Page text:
WHAT is the opinion of all the nations of the north of America, and those which border the Straits of Sunda, on the best of governments, and best of religions; on public ecclesiastical rights; on the manner of writing history; on the nature of tragedy, comedy, opera, eclogue, epic poetry; on innate ideas, concomitant grace, and the miracles of deacon Paris? It is clear, that all these people have no opinions on things of which they have no ideas.
They have a confused feeling of their customs, and go not beyond this instinct. Such are the people who inhabit the shores of the Frozen Sea for the space of fifteen hundred leagues. Such are the inhabitants of three parts of Africa, and those of nearly all the isles of Asia; of twenty hordes of Tartars, and almost
all men solely occupied with the painful and continual care of providing their subsistence. Such are, at two steps from us, most of the Morlachians, many of the Savoyards, and some citizens of Paris.
When a nation begins to be civilized, it has some opinions which are quite false. It believes in spirits, sorcerers, the enchantment of serpents and their immortality; in possessions of the devil, exorcisms, and soothsayers. It is persuaded, that seeds must grow rotten in the earth to spring up again, and that the quarters of the moon are the causes of accesses of fever.
A Talapoin persuades his followers, that the god Samonocodom sojourned some time at Siam, and that he cut down all the trees in a forest which prevented him from flying his kite at his ease, which was his favourite amusement. This idea takes root in their heads; and finally, an honest man who might doubt this adventure of Samonocodom, would run the risk of being stoned. It requires ages to destroy a popular opinion.
Opinion is called the queen of the world; it is so: for when reason opposes it, it is condemned to death. It must rise twenty times from its ashes, to gradually drive away the usurper.
I BEG of you, gentlemen, to explain to me how everything is for the best; for I do not understand it.
Does it signify, that everything is arranged and ordered according to the laws of the impelling power? That I comprehend and acknowledge.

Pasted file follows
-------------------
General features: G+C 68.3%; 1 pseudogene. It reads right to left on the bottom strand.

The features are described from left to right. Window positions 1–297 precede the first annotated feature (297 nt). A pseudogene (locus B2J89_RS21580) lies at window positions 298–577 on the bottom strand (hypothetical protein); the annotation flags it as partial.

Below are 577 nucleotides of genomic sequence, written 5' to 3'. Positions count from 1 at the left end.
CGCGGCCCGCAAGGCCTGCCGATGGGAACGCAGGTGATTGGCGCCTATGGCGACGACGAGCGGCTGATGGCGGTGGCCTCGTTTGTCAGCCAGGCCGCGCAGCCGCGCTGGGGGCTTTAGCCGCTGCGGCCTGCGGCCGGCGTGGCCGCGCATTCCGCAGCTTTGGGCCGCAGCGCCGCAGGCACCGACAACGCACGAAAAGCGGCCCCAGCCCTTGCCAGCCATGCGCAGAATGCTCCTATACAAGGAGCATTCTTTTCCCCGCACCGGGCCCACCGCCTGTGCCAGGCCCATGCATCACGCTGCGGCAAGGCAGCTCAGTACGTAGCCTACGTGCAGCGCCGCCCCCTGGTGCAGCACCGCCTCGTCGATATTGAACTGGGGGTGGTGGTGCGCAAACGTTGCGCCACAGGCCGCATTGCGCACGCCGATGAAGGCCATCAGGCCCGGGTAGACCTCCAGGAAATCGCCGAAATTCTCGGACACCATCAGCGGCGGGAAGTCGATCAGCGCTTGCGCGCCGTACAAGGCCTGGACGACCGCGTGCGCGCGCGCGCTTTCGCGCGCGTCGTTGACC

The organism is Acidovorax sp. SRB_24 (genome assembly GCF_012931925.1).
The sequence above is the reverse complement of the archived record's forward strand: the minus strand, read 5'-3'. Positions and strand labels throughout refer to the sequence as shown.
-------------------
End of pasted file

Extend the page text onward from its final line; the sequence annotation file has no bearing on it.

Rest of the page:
Do you mean, that every one is well and possesses the means of living-that nobody suffers? You know that such is not the case.
Are you of opinion, that the lamentable calamities which afflict the earth are good in reference to God; and that he takes pleasure in them? I credit not this horrible doctrine, nor you either.
Have the goodness to explain how all is for the
best. Plato the dialectician condescended to allow to God the liberty of making five worlds; because, said he, there are five regular solids in geometry, the tetrahedron, the cube, the hexahedron, the dodecahedron, and the icosahedron. But why thus restrict divine power? Why not permit the sphere which is still more regular, and even the cone, the pyramid of many sides, the cylinder, &c.?
God, according to Plato, necessarily chose the best of all possible worlds; and this system has been embraced by many christian philosophers, although it appears repugnant to the doctrine of original sin. After this transgression, our globe was no more the best of all possible worlds. If it was ever so, it might be so still; but many people believe it to be the worst of worlds instead of the best.
Leibnitz takes the part of Plato: more readers than one complain of their inability to understand either the one or the other; and for ourselves, having read both of them more than once, we avow our ignorance according to custom; and since the gospel has revealed nothing on the subject, we remain in darkness without
Leibnitz, who speaks of everything, has treated of original sin; and as every man of systems introduces into his plan something contradictory, he imagined that the disobedience towards God, with the frightful misfortunes which followed it, were integral parts of the best of worlds, and necessary ingredients of all possible felicity: Calla, calla, senor don Carlos: todo che se haze es por su ben."
What! to be chased from a delicious place, where we might have lived for ever only for the eating of an apple? What! to produce in misery wretched children, who will suffer everything, and in return produce others to suffer after them? What to experience all maladies, feel all vexations, die in the midst grief, and by way of recompense be burned to all eternity is this lot the best possible? It certainly is not good for us, and in what manner can it be so for God?